Ar­duino Cre­ate

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or years, the Ar­duino IDE (In­te­grated De­vel­op­ment En­vi­ron­ment) was the gold stan­dard for ease of use when it came to pro­gram­ming em­bed­ded plat­forms, which wasn’t say­ing much. Cross plat­form by dint of be­ing writ­ten in Java, the IDE grew over the years, adding sup­port for mul­ti­ple boards in the Ar­duino fam­ily – and, later, other mi­cro­con­troller-based de­vel­op­ment board fam­i­lies, via third-party board sup­port pack­ages (BSPs).

Cre­ate is the Ar­duino project’s at­tempt to repli­cate the suc­cess of the Ar­duino IDE as an in-browser pack­age, and now it has a fea­ture that makes it hard to ig­nore: the abil­ity to take al­most any Ar­duino sketch and port it to a range of pow­er­ful sin­gle-board com­put­ers, in­clud­ing the Aaeon UP², Bea­gleBone and – nat­u­rally – the Raspberry Pi.

There are ob­vi­ously trade-offs. The big­gest is that a Raspberry Pi, for ex­am­ple, has no real-time ca­pa­bil­i­ties. Com­par­a­tively, even the cheap­est Ar­duino clone op­er­ates in a wholly real-time man­ner, so a task that takes a sec­ond to com­plete will al­ways take a sec­ond to com­plete. ON a Pi, though, that task may take more or less than a sec­ond de­pend­ing on a wide va­ri­ety of fac­tors.

There are ad­van­tages, too. A Raspberry Pi 3

B+, with its 1.4GHz quad-core 64-bit CPU and

1GB of RAM, is rather more pow­er­ful than an Ar­duino Uno with its 16MHz sin­gle-core 8-bit pro­ces­sor and 2kB (not a typo) of RAM. As a re­sult, it’s pos­si­ble to run mul­ti­ple sketches si­mul­ta­ne­ously on the Pi, and even have them in­ter­act with each other through a new fea­ture dubbed the Ar­duino Con­nec­tor.

Us­ing Ar­duino Cre­ate is about as straight­for­ward as pos­si­ble; visit https://cre­­ in any mod­ern browser, and you can cre­ate a free ac­count. Log in, and you have im­me­di­ate ac­cess to the web ed­i­tor – a browser-based suc­ces­sor to the Ar­duino IDE – and a new De­vice Man­ager sec­tion. Adding a new de­vice runs you through a wiz­ard in which, if your Pi is con­fig­ured for SSH ac­cess, you can in­stall the re­quired soft­ware by sim­ply en­ter­ing the IP ad­dress, user­name and pass­word. If it doesn’t have SSH ac­cess, you’re given man­ual in­stal­la­tion in­struc­tions in­stead.

Once in­stalled, the soft­ware talks to Ar­duino Cre­ate au­to­mat­i­cally, with a sim­ple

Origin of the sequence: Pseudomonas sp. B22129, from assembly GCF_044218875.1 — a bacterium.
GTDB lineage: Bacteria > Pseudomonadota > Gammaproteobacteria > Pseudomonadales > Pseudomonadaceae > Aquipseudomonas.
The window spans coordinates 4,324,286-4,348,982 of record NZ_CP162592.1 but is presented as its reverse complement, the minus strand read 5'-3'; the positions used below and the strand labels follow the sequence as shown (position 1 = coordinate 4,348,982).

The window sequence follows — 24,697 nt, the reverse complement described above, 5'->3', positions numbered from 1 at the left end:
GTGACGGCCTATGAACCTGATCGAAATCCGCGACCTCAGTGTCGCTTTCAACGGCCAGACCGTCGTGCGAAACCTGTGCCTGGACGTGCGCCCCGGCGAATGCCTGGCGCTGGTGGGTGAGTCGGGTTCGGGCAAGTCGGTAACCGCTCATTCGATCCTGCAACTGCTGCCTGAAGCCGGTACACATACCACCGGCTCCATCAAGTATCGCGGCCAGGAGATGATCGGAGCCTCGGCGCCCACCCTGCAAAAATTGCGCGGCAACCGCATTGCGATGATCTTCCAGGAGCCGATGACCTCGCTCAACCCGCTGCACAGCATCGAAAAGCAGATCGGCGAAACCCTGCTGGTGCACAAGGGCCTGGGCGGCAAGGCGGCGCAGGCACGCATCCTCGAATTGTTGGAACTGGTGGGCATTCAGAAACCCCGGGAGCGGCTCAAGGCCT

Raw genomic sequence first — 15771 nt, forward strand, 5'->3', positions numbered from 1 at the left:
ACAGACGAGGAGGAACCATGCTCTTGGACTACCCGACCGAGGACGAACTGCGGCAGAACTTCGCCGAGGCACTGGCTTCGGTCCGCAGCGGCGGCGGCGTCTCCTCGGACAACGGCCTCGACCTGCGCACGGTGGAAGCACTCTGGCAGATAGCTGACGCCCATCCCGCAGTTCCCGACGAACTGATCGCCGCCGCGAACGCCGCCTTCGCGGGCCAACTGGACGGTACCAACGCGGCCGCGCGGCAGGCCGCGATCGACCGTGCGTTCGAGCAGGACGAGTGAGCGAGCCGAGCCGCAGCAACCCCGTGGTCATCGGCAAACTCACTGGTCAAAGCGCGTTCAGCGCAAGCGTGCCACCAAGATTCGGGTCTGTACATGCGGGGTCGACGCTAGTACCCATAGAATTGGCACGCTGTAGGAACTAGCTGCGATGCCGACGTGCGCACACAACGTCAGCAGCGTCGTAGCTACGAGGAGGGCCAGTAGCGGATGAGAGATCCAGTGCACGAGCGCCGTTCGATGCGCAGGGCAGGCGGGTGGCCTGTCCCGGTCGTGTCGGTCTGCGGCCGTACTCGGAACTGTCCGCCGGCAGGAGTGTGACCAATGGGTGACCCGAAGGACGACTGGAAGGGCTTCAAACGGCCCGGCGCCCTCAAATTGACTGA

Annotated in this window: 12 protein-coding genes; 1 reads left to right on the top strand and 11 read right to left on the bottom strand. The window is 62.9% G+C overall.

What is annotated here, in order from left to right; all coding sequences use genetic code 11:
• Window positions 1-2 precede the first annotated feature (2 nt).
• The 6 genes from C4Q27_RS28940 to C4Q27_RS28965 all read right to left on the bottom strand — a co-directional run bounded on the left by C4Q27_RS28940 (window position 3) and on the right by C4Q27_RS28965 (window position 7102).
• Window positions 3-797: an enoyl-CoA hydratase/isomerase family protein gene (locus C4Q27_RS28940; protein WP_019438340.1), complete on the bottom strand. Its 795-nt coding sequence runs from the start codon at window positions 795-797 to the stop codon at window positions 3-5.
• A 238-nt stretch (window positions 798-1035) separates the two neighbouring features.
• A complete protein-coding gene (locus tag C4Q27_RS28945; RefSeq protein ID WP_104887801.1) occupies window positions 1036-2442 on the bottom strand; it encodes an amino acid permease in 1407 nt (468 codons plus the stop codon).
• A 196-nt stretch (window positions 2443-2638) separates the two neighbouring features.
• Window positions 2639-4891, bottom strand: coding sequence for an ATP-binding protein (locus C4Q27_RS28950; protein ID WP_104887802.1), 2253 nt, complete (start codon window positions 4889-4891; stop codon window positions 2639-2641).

dash­board for mon­i­tor­ing disk space, mem­ory and any sketches up­loaded. These can be tog­gled on and off with a sim­ple mouse click, and up­dated or re­placed re­motely across as many de­vices as you like.

The dash­board also links through to a few (cur­rently ba­sic) main­te­nance func­tions, too. You can in­stall or up­date pack­ages through a web in­ter­face and add or re­move repos­i­to­ries, although there’s no op­tion to launch a se­cure shell for browser-based in­ter­ac­tiv­ity. That’s a dis­ap­point­ment when al­low­ing you to add cus­tom soft­ware repos­i­to­ries is al­ready a se­cu­rity con­cern.

There are a few rough edges though. Aside from small nig­gles such as spell­ing mis­takes, the soft­ware cur­rently feels slightly un­fin­ished. Load­ing ex­am­ple sketches makes no at­tempt to en­sure they’re suit­able for your par­tic­u­lar board – the ‘Blink’ sketch, for ex­am­ple, re­lies on a pin name that doesn’t ex­ist out­side the true Ar­duino boards, and must be man­u­ally edited be­fore it can be com­piled and up­loaded. There’s also no read­ily ac­ces­si­ble doc­u­men­ta­tion on what pin num­bers cor­re­spond to which phys­i­cal pins on a given board.

It’s an im­pres­sive first at­tempt, though, and it will be worth watch­ing as the Ar­duino team con­tinue to build up its fea­ture set.

Ar­duino Cre­ate now sup­ports boards such as the Raspberry Pi, with a sim­ple setup process

The management in­ter­face is neat, but lacks some rel­a­tively ba­sic fea­tures, such as re­mote power-off

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